CHINA’s renminbi will become increasingly important in global trade, and on the African continent, Standard Bank joint CE Sim Tshabalala has said.
He told a panel discussion hosted by the bank ahead of a Brics summit in Durban that the renminbi had started to play a role in trade flows between China and Africa.
This is significant as Sino-African trade is normally denominated in dollars and bypassing the US currency would reduce the cost of doing business for both Chinese and African companies.
Africa is China’s fastest-growing trade partner, with trade surpassing an estimated $200bn last year, up from $166bn in 2011.
"I think an increasing number of trade transactions are being denominated in renminbi," Mr Tshabalala told BDlive in an interview after the panel discussion.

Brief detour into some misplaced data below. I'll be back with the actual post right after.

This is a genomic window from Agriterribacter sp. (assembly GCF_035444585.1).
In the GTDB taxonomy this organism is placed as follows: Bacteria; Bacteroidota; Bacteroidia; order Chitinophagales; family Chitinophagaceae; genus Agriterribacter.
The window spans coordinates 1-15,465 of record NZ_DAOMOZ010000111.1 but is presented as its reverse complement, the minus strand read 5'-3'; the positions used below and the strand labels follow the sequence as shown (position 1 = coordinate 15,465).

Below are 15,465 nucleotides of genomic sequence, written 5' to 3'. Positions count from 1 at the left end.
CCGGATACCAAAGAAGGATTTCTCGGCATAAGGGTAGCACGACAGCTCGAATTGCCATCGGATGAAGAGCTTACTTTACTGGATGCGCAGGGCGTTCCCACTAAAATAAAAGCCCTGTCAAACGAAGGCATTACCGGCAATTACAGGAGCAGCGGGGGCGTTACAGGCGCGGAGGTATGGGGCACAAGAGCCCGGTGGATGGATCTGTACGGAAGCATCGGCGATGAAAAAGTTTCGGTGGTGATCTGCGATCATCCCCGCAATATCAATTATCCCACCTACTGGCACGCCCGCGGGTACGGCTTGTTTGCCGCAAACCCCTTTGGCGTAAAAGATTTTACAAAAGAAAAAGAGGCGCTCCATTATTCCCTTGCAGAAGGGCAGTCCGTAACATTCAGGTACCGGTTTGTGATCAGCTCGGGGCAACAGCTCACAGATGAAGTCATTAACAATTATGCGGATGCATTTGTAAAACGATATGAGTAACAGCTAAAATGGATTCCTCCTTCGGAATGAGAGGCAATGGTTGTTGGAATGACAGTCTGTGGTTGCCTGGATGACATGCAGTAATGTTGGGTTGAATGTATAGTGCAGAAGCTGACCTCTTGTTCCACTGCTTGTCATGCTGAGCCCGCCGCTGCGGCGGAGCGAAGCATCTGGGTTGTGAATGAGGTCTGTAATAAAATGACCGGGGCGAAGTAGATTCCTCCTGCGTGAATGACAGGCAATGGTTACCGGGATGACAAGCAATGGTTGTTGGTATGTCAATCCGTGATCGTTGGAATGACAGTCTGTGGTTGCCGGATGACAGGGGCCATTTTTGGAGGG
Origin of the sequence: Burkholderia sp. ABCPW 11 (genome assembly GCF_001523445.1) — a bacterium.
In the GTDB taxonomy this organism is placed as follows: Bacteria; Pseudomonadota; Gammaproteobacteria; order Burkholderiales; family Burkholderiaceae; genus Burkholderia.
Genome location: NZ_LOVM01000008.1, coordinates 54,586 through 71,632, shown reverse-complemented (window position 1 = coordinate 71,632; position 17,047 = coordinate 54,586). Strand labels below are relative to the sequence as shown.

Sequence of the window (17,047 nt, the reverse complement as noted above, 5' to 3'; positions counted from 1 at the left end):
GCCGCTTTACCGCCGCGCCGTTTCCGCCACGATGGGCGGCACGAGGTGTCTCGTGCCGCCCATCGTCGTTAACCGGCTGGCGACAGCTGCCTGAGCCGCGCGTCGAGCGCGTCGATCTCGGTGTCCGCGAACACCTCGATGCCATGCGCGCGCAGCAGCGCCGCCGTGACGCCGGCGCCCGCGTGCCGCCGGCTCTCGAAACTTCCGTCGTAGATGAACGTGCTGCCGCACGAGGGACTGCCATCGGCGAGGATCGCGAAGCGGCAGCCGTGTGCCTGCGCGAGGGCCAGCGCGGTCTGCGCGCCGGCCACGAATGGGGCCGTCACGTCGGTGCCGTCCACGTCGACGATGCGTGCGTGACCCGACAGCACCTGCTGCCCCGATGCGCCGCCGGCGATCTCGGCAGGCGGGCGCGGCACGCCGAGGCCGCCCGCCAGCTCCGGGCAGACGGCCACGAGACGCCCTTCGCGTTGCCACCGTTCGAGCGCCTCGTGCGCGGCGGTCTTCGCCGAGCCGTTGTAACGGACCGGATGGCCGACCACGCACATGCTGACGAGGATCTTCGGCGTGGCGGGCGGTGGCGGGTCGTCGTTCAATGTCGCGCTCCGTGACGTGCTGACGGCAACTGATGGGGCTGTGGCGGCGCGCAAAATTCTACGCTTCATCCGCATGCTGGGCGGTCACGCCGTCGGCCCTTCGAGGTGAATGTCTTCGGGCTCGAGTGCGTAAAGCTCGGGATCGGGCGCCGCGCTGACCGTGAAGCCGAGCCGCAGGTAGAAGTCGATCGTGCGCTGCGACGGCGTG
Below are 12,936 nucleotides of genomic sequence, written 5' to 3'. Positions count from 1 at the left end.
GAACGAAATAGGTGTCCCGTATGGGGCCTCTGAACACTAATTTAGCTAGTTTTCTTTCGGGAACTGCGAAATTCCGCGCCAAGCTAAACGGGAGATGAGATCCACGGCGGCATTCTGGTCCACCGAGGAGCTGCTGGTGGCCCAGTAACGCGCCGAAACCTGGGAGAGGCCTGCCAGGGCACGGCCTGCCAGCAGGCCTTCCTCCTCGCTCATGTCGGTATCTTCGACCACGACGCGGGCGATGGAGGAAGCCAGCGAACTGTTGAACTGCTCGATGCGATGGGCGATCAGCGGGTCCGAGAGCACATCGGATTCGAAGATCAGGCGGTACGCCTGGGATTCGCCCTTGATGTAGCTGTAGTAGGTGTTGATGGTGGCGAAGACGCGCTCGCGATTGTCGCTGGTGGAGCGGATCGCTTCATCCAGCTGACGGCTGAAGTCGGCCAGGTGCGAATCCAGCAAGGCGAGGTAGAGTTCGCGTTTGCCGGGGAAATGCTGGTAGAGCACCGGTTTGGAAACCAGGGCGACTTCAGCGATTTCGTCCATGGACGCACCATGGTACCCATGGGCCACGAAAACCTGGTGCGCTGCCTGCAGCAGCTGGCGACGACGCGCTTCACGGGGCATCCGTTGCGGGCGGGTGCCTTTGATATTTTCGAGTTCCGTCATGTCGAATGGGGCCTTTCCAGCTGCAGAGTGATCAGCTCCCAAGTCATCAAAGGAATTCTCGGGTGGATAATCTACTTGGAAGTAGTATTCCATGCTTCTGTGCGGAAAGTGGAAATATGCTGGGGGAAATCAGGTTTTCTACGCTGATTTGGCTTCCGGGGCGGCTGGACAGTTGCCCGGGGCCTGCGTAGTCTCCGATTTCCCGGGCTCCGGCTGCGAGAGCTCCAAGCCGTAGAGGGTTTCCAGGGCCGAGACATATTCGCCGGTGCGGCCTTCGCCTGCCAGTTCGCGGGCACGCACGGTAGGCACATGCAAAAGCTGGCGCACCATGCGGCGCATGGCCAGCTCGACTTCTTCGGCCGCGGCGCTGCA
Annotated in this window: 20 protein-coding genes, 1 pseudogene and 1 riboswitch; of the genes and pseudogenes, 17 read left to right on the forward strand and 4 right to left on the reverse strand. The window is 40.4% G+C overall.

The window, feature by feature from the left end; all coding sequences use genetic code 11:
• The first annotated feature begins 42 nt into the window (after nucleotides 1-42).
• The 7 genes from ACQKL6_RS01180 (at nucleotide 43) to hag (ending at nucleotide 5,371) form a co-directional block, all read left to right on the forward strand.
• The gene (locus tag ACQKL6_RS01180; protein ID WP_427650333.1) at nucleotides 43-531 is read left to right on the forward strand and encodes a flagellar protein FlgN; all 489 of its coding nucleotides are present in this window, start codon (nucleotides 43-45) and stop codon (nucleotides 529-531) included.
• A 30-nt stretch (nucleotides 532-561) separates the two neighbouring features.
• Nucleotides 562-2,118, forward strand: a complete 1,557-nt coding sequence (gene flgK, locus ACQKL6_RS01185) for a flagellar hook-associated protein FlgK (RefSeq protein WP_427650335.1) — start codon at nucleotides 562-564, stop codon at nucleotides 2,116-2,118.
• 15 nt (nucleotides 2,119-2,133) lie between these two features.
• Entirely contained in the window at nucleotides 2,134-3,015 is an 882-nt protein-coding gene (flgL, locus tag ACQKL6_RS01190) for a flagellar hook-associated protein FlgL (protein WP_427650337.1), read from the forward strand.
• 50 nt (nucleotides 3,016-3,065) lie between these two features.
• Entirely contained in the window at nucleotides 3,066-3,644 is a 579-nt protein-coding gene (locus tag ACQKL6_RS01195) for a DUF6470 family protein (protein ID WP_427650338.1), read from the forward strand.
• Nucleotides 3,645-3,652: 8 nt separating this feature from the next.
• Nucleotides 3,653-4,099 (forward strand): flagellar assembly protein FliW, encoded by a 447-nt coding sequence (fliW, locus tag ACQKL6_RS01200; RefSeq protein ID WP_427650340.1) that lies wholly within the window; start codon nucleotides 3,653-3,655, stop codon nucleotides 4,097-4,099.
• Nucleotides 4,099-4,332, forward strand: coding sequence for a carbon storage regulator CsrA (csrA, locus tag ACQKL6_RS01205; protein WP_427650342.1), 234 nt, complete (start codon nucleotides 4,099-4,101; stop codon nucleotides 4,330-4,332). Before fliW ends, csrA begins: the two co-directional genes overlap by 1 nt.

"Some central banks are also thinking about denominating some of their reserves in renminbi so they are buying renminbi instruments."
Trade agreements between the countries in the Brics group — Brazil, Russia, India, China and South Africa — have also traditionally been denominated in dollars as their currencies are not convertible.
Standard Bank group economist Goolam Ballim said the bank had introduced the renminbi into its "suite of products" three years ago.
"We are already doing a plethora of renminbi deals, for a variety of very ordinary trade in goods and — machinery, capital equipment, and even some basic goods like electricity products and clothes," he said.
Mr Tshabalala said the role of the dollar as the world’s main reserve currency would not be usurped by the renminbi, even though China has overtaken the US as the world’s top trading nation.